Four different provisions of S.B. 1070 are currently before the Court.  One provision, Section 2(B), requires police officers to check the immigration status of anyone whom they arrest; it also allows police to stop and arrest anyone whom they believe to be an illegal immigrant.  Section 3 makes it a crime for someone even to be in the state without valid immigration papers, while Section 5(C) makes it a crime to apply for or hold a job in Arizona without proper papers.  Finally, in Section 6, the law gives a police officer the power to arrest someone, without a warrant, if the officer believes that he has committed a crime that could cause him to be deported, no matter where the crime may have occurred.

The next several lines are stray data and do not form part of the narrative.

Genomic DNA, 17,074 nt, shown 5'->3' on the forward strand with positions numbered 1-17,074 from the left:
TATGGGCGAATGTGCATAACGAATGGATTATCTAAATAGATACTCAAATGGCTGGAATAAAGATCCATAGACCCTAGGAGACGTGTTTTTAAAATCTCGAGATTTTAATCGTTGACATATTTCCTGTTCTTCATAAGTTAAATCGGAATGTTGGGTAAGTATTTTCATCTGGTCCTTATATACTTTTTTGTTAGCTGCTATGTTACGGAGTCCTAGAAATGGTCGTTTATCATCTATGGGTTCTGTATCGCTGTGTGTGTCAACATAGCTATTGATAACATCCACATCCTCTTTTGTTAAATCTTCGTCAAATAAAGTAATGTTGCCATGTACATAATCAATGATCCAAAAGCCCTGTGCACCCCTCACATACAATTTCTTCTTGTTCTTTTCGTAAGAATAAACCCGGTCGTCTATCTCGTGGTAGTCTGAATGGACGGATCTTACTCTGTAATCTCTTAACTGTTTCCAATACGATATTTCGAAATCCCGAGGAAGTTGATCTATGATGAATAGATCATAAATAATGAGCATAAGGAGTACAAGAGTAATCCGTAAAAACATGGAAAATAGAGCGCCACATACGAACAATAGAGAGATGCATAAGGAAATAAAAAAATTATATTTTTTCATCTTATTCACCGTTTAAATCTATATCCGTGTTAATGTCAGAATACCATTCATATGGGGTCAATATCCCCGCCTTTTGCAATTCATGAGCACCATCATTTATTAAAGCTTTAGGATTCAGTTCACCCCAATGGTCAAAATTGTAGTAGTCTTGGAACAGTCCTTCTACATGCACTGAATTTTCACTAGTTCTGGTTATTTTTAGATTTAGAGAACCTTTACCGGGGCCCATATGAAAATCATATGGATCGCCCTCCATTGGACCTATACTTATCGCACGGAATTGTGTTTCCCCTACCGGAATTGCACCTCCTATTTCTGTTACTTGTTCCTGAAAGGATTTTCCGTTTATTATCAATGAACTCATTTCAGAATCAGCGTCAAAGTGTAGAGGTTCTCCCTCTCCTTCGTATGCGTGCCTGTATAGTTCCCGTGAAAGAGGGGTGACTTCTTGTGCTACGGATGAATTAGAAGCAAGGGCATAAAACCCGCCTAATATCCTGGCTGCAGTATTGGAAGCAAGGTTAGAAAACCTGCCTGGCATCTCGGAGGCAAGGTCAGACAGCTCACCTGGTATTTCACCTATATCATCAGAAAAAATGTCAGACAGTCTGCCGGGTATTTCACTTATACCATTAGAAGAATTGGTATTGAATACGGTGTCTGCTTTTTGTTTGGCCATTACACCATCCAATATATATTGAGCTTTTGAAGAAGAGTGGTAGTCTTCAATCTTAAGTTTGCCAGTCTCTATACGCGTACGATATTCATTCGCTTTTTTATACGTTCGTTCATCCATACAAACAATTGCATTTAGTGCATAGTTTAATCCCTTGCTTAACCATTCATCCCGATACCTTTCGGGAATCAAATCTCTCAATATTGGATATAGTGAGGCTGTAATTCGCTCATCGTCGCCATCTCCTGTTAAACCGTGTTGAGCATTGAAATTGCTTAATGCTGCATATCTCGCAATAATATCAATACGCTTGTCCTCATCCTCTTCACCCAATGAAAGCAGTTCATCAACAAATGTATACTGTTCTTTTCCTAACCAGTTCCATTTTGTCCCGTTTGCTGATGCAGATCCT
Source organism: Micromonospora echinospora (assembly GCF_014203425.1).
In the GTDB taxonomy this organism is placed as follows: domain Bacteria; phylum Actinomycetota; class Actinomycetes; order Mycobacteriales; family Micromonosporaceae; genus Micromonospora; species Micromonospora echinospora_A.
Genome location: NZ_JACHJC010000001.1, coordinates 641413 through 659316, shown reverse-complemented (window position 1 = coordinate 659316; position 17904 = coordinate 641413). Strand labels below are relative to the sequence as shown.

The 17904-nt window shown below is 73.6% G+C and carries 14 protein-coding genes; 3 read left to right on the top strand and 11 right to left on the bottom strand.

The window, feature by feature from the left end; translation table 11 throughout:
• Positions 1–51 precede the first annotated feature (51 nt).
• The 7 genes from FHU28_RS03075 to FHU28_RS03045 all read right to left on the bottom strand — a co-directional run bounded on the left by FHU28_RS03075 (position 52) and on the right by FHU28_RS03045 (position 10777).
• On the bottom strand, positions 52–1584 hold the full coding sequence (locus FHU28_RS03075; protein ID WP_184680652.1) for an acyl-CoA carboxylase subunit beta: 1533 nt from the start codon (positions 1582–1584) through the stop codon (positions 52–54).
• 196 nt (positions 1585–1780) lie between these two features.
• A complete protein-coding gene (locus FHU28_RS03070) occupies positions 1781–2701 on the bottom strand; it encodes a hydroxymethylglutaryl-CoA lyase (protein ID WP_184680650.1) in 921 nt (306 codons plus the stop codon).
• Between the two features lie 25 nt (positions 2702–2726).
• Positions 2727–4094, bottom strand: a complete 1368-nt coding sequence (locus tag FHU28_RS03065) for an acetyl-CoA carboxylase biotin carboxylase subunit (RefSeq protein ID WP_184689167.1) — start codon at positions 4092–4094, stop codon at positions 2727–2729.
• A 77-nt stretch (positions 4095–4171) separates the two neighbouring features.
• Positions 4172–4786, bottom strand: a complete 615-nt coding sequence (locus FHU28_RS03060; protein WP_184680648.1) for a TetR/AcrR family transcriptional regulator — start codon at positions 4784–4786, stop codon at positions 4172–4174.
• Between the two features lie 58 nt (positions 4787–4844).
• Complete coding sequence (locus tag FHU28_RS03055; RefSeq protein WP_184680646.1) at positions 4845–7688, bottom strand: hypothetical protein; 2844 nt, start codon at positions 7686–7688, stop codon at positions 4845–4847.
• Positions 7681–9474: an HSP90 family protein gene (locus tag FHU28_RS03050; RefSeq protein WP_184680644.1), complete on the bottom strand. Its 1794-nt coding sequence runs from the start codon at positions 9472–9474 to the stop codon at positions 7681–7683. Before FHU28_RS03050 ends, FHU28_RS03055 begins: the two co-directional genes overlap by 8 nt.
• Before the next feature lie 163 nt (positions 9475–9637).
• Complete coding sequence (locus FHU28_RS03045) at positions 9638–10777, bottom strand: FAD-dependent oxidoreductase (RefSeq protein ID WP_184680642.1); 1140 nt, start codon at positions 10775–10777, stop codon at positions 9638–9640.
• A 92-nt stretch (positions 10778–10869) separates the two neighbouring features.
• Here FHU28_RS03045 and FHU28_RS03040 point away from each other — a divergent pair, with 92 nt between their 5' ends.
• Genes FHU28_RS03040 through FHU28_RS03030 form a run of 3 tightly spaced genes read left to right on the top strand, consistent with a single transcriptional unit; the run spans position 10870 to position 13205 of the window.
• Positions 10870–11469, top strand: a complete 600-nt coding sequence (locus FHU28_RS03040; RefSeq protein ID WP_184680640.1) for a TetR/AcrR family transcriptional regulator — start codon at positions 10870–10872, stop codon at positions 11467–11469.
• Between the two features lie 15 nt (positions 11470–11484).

In its brief to the Supreme Court, Arizona emphasizes two themes.  First, when the federal government has enforced its immigration laws at all, it has at best done so unevenly, resulting in a massive influx of illegal immigration.  Arizona has been especially hard hit by illegal immigration, which has sharply increased the state’s crime rate, required the state to spend hundreds of millions of dollars each year on social services for illegal immigrants, and reduced wages for the Arizona residents who are authorized to work in this country.